Soon after the deadly tsunami struck Kesennuma city in the Miyagi Prefecture in Northern Japan on Mar. 11, 2011, 59-year-old Naoko Utsumi found herself on the rooftop of a community centre with only one line of communication to the outside world – the email option on her mobile phone.
In an extraordinary move, a civilian has been sentenced to a year’s imprisonment for posting a picture on Facebook of Palestinian Authority President Mahmoud Abbas dressed in a Real Madrid soccer outfit and kicking a ball. The sentencing is among several instances of a targeting of media in Palestinian areas.
The fact that women are underrepresented in the media industry should surprise few. The severity of this imbalance and its consequences, however, are less obvious. In a new report, the Women's Media Centre exposes these disparities and their effects on society.
The fifth global forum of the United Nations Alliance of Civilisations (UNAOC), founded to promote intercultural understanding and dialogue to bring civilisations closer, came to a close Thursday after two days of talks, at which world leaders restated their commitment to the Alliance’s ideals and pledged to build on the foundations it had laid to expand its work.
Amid calls from world leaders for media diversity and plurality to be strengthened to combat a rising tide of extremism and intolerance, media experts have warned that change should not be expected overnight and that governments and states have a crucial role to play in the process.
As negotiations in Turkey’s efforts to join the European Union remain stalled, many worry that the Turkish government has little incentive to curb its ongoing crackdown on media freedoms and freedom of expression.
Taiwan civic reform, journalist and labour organisations have mobilised against the acquisition of the large Next Media (Taiwan) group by tycoons linked with China. They say this threatens Taiwan’s news freedom and even the survival of its democratic political system.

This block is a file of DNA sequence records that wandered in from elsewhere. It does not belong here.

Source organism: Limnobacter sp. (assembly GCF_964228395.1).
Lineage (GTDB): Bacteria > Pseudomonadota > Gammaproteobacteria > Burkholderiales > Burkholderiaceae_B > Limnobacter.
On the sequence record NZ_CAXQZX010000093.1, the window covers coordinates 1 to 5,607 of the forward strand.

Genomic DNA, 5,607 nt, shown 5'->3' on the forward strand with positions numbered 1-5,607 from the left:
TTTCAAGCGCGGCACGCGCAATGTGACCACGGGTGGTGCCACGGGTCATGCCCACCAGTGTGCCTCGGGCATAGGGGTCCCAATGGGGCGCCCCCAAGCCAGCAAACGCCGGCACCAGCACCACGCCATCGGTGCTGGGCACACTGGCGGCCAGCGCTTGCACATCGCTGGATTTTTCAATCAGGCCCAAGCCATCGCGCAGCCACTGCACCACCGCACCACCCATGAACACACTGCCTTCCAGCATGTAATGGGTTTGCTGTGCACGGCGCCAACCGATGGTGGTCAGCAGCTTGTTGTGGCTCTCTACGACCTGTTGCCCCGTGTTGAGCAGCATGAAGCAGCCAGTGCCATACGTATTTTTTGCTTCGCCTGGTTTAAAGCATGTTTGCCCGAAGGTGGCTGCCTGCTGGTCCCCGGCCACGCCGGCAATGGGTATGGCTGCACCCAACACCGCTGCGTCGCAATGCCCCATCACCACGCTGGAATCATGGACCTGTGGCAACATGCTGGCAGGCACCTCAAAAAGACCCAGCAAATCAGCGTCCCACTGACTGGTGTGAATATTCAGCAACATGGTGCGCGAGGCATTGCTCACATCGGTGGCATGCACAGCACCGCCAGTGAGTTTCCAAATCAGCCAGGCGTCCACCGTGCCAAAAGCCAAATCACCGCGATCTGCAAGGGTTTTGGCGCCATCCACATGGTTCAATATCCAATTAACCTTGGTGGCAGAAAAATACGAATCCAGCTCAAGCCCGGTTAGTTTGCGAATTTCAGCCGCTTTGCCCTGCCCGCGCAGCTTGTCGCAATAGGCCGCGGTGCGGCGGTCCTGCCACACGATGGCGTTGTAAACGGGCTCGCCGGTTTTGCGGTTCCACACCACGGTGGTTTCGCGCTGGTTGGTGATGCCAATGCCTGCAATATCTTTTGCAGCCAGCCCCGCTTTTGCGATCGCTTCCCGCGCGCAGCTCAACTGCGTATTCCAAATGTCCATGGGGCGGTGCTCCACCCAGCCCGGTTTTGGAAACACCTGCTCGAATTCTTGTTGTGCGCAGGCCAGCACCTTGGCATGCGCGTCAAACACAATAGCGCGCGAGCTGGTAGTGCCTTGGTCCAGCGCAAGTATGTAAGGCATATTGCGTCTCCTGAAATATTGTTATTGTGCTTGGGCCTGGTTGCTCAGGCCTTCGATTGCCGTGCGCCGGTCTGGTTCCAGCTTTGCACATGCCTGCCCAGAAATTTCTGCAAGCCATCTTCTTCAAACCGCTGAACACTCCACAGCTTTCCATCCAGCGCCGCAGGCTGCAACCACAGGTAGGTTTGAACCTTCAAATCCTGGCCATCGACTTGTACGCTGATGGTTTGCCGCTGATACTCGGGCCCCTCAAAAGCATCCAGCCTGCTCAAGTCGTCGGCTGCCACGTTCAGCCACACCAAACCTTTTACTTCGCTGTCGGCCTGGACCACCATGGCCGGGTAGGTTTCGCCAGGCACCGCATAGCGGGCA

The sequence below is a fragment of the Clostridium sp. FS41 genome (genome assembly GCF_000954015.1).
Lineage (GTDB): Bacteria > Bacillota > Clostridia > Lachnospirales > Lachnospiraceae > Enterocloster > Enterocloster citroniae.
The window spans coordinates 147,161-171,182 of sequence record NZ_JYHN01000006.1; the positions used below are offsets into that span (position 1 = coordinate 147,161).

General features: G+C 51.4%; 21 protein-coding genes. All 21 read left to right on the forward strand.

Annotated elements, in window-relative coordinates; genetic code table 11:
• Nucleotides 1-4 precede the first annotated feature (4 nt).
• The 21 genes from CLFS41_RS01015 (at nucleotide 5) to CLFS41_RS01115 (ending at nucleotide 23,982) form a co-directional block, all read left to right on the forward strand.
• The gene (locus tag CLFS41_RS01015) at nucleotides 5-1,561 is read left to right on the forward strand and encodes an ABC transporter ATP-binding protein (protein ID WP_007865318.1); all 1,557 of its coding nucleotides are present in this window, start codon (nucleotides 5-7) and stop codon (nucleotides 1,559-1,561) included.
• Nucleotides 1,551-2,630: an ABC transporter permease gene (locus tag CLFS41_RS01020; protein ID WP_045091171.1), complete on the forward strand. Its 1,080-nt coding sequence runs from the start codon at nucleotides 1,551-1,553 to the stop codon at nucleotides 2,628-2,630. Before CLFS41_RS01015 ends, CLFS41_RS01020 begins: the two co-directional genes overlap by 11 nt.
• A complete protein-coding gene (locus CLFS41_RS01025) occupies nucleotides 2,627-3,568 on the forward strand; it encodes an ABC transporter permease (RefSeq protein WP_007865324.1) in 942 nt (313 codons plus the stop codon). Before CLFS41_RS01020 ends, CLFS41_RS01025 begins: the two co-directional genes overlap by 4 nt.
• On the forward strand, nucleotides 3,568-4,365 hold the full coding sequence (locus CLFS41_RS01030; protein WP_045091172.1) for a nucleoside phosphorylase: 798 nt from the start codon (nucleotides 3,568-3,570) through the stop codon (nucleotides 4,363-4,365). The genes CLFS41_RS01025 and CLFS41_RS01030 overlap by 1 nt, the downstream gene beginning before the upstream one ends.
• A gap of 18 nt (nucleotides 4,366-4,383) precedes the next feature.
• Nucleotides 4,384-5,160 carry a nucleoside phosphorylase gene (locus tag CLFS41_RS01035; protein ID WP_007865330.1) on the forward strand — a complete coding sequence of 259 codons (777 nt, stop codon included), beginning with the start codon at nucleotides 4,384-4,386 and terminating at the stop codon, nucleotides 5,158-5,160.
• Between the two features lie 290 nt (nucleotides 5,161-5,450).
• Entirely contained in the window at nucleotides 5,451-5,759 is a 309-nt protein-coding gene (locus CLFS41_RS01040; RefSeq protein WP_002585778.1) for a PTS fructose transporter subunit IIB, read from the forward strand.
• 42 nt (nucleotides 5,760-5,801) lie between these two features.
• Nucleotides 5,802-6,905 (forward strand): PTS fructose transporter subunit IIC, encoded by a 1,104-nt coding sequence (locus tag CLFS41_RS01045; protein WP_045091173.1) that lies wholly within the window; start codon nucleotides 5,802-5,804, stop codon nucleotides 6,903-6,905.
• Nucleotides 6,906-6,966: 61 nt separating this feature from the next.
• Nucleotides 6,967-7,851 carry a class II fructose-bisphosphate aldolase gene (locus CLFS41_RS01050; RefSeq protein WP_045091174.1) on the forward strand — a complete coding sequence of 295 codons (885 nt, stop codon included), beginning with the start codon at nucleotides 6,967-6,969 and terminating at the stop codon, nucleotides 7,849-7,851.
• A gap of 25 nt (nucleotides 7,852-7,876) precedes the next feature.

George Sahhar opens the door to a closet-sized control room, where a cacophony of wires, routers, papers, and computer screens are messily strewn across a desk.
The announcement that the La Nación newspaper of Chile is closing down has drawn the attention of journalists, analysts and opposition lawmakers to the heavy concentration of press ownership, now in the hands of only two business groups, and to the lack of regulations to ensure media pluralism.
The attack on a Sikh temple in Wisconsin in early August on the heels of the shooting at a movie theatre in Aurora, Colorado signals the rise of right-wing domestic terrorism in the United States, experts say.
The former regime of Hosni Mubarak tightly controlled the press and intimidated journalists who dared to criticise it. Now it appears the Muslim Brotherhood has adopted similar tactics to stifle dissent.
With the International Day of the World’s Indigenous Peoples
coming up on Thursday, native communities are increasingly using media to challenge a legacy of stereotypes.
The influence of journalists and film directors who are sensitive to the issue of gender equality is becoming visible in the Cuban media, where intellectuals and activists are demanding more action to break with sexism.
The Arab world is talking about a revolution; not just out on the streets but in films, in newspapers, in songs – using any means necessary to document events, expose the horrors of war and explore the struggles and possibilities that lie ahead as the Arab Spring feels the wintry chill of post-revolutionary democratic challenges.